By Cheryl Morgan
Most of you will know Keith Brooke as the editor of the very fine online SF magazine, Infinity Plus. But Brooke also has a secret identity as writer of scary children’s books, Nick Gifford. Now he has decided to scare adults as well. His first SF novel, Genetopia, is due out from Pyr in February, and a very fine book it is too.
The basic premise is a modern twist on an old SF favorite, the post-apocalypse novel. So yes, mankind is reduced to tribalism and primitive technology, except that the disaster that destroyed civilization was not nuclear war, it was nanotechnology, and it might just have been partly deliberate.
Suppose you can use nanotechnology for genetic engineering. You can sculpt any sort of animal or plant to your purposes. What would you do? Well, making the likes of dogs and monkeys a little more intelligent so that they can do useful work would be a good start. We’ve used animals as servants for millennia. Now we can make them better servants. Of course the most important feature we would want to build into that system would be one that induces a dog-like devotion to its human masters into the animal slaves. If we are going to create smarter animals we want to make sure that the humans are safe, right?
But suppose that technology gets lose. Suppose that outside carefully cultivated zones even the plants are deadly. Suppose that the nanotech gets into the air and that human children risk being born hideously deformed. What if it became hard to tell who was truly human and who wasn’t? What if the punishment for certain crimes was a good dunking in the changing vats followed by expulsion from the community, or being sold as a slave?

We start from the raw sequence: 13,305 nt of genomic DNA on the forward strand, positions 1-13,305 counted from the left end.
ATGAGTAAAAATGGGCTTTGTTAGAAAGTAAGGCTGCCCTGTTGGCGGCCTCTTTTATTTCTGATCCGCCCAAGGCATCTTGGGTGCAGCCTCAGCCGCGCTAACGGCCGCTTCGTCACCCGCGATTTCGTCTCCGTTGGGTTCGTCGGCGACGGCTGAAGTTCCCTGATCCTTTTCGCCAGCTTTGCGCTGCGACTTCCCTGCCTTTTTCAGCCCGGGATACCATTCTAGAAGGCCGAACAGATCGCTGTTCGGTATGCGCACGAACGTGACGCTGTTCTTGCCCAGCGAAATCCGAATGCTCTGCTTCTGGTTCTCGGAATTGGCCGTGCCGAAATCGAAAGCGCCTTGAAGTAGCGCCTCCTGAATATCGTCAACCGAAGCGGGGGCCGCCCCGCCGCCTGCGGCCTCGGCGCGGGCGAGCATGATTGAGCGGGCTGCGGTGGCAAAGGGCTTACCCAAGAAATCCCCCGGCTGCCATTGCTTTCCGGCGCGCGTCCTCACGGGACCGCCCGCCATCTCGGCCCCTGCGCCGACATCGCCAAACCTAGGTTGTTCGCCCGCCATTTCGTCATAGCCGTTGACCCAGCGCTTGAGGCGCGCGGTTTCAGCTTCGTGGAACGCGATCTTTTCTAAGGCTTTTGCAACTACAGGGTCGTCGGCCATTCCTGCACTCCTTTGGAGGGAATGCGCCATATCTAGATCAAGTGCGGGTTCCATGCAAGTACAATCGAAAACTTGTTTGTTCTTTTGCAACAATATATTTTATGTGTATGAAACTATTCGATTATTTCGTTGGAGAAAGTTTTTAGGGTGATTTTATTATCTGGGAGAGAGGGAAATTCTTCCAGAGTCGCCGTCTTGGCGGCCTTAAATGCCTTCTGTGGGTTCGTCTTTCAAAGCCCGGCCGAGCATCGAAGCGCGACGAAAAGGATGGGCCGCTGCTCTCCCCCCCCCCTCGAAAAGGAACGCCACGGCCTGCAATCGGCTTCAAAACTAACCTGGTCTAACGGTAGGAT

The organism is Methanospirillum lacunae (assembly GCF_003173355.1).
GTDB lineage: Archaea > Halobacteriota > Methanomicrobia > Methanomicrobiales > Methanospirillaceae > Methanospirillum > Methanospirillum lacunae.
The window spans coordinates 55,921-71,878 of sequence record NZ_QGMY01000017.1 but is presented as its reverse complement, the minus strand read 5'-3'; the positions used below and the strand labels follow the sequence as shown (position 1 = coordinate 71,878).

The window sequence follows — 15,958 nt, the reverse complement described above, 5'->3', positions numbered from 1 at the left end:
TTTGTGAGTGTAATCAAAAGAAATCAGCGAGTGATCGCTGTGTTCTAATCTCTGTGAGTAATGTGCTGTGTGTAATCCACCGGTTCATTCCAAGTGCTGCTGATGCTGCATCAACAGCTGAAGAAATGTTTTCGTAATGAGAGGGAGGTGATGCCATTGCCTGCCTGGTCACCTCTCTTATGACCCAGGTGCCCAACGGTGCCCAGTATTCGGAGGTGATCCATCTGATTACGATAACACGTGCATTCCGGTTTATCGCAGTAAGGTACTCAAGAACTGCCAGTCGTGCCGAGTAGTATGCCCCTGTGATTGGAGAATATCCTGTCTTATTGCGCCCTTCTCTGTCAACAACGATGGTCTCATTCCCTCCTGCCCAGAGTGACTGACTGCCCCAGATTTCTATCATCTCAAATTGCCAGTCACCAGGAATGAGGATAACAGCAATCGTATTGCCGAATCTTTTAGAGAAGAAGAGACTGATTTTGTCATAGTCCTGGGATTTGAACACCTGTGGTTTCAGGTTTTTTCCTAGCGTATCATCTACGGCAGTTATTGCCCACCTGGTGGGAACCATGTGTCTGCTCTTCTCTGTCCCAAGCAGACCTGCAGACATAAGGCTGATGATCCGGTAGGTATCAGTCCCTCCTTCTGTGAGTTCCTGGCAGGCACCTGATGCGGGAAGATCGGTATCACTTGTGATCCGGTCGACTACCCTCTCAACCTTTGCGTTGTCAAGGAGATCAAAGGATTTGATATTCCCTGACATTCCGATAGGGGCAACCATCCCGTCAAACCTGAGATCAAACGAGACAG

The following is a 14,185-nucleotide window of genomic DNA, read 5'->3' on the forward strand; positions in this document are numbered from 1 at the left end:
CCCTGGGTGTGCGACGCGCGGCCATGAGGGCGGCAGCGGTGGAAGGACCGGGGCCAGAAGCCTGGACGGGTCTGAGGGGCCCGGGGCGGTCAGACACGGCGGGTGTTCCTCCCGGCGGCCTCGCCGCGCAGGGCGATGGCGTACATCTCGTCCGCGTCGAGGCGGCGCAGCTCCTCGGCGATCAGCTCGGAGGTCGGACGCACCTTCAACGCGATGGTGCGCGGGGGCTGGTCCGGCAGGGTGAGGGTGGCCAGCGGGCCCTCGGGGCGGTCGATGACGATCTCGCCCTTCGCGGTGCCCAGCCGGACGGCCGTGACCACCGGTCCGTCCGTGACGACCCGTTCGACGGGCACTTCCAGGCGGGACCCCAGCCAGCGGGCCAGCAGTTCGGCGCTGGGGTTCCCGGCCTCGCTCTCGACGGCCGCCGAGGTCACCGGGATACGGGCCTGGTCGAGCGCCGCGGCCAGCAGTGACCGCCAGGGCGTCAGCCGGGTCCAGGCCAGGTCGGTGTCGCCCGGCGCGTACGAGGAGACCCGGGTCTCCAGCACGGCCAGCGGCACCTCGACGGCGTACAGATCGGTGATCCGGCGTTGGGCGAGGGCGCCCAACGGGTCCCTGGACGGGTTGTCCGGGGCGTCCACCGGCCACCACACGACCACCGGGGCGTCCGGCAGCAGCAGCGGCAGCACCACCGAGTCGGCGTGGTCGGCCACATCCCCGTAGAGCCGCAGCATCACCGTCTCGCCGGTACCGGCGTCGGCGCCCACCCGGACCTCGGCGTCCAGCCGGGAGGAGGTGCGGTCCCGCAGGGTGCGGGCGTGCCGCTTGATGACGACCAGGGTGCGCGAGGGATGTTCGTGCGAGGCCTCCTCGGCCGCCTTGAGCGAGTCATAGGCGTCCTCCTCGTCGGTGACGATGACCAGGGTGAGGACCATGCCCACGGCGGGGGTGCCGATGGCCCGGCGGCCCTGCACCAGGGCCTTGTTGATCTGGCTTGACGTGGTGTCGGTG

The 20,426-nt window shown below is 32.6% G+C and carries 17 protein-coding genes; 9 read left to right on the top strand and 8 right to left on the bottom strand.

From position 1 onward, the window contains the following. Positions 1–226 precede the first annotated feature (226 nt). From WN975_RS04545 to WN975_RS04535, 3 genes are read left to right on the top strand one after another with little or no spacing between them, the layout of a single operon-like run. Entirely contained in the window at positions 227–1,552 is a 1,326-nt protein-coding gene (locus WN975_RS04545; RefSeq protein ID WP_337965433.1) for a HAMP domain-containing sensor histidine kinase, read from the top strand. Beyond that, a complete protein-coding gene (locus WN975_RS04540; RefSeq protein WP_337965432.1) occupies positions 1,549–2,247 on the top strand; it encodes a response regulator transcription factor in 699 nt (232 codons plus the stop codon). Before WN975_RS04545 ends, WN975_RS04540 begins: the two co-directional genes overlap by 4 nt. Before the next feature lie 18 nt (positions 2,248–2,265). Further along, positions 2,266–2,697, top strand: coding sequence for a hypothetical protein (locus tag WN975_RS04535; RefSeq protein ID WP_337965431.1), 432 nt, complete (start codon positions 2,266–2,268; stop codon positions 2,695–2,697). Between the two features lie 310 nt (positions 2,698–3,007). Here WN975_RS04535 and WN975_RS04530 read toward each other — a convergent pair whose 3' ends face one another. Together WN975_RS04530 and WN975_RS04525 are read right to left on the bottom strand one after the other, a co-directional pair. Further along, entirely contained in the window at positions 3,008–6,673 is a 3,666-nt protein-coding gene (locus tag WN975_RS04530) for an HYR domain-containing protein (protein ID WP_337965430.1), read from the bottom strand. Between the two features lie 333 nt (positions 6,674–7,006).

Welcome to the world of Genetopia, a world in which absolute power has corrupted mankind absolutely. There are slaves to do all manner of work, but the remnants of humankind live in fear behind the palisade walls of their settlements, and everyone lives in fear of being denounced as impure by their enemies. Our hero, Flint, is young and as yet mostly uncorrupted, but as we shall discover he is already party to a dreadful crime. When his younger sister vanishes — he believes sold into slavery by his violent and abusive father — Flint sets out to rescue her. Along the way he, and we readers, discover far more about his world than we might want to know.
Genetopia is not a comfortable read. It is full of vicious and unpleasant people who have become that way because they have found that it works. The power that they have over their non-human "mutt" slaves has taught them to treat everyone with contempt. Brooke cleverly uses imagery from the real world’s slave trade, from the persecution of Jews, from misogyny and so on to reveal the true message of the book.
"To be human is to be fluid, unfixed. Open to change. Humanity is uncertain. Humanity today is not what it was yesterday, and it is only the start of what it will become tomorrow."
The trouble is, given where biotechnology has got to today, that’s a statement about our world, not a statement of science fiction.
I suspect that Genetopia is rather too disturbing to garner any major awards, but I warmly recommend it to next year’s Tiptree Committee. It is, after all, a plea in favor of diversity.